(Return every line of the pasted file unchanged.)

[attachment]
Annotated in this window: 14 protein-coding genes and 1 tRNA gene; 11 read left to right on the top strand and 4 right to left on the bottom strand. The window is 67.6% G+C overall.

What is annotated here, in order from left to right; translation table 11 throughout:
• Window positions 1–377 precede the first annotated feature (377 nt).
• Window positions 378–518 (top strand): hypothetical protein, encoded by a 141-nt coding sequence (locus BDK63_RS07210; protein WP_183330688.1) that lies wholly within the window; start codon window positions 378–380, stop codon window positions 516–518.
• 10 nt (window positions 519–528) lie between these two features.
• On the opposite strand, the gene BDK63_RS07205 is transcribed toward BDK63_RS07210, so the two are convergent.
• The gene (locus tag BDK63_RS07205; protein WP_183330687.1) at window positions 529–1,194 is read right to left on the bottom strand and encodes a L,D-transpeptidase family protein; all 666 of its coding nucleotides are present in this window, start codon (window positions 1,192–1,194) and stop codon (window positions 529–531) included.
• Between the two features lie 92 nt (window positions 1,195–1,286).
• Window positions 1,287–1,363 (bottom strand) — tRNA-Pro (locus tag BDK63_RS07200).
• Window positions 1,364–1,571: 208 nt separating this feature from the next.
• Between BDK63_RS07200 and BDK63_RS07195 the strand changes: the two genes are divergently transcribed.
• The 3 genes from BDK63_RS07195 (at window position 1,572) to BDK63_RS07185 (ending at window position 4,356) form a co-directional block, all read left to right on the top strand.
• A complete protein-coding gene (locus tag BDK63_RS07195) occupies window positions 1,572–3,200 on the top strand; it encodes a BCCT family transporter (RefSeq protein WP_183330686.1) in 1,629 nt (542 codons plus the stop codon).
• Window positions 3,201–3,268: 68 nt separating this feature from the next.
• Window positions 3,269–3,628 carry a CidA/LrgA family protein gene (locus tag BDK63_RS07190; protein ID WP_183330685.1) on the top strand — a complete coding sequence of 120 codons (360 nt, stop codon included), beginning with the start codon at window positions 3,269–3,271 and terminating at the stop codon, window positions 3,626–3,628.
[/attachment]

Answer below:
Annotated in this window: 14 protein-coding genes and 1 tRNA gene; 11 read left to right on the top strand and 4 right to left on the bottom strand. The window is 67.6% G+C overall.

What is annotated here, in order from left to right; translation table 11 throughout:
• Window positions 1–377 precede the first annotated feature (377 nt).
• Window positions 378–518 (top strand): hypothetical protein, encoded by a 141-nt coding sequence (locus BDK63_RS07210; protein WP_183330688.1) that lies wholly within the window; start codon window positions 378–380, stop codon window positions 516–518.
• 10 nt (window positions 519–528) lie between these two features.
• On the opposite strand, the gene BDK63_RS07205 is transcribed toward BDK63_RS07210, so the two are convergent.
• The gene (locus tag BDK63_RS07205; protein WP_183330687.1) at window positions 529–1,194 is read right to left on the bottom strand and encodes a L,D-transpeptidase family protein; all 666 of its coding nucleotides are present in this window, start codon (window positions 1,192–1,194) and stop codon (window positions 529–531) included.
• Between the two features lie 92 nt (window positions 1,195–1,286).
• Window positions 1,287–1,363 (bottom strand) — tRNA-Pro (locus tag BDK63_RS07200).
• Window positions 1,364–1,571: 208 nt separating this feature from the next.
• Between BDK63_RS07200 and BDK63_RS07195 the strand changes: the two genes are divergently transcribed.
• The 3 genes from BDK63_RS07195 (at window position 1,572) to BDK63_RS07185 (ending at window position 4,356) form a co-directional block, all read left to right on the top strand.
• A complete protein-coding gene (locus tag BDK63_RS07195) occupies window positions 1,572–3,200 on the top strand; it encodes a BCCT family transporter (RefSeq protein WP_183330686.1) in 1,629 nt (542 codons plus the stop codon).
• Window positions 3,201–3,268: 68 nt separating this feature from the next.
• Window positions 3,269–3,628 carry a CidA/LrgA family protein gene (locus tag BDK63_RS07190; protein ID WP_183330685.1) on the top strand — a complete coding sequence of 120 codons (360 nt, stop codon included), beginning with the start codon at window positions 3,269–3,271 and terminating at the stop codon, window positions 3,626–3,628.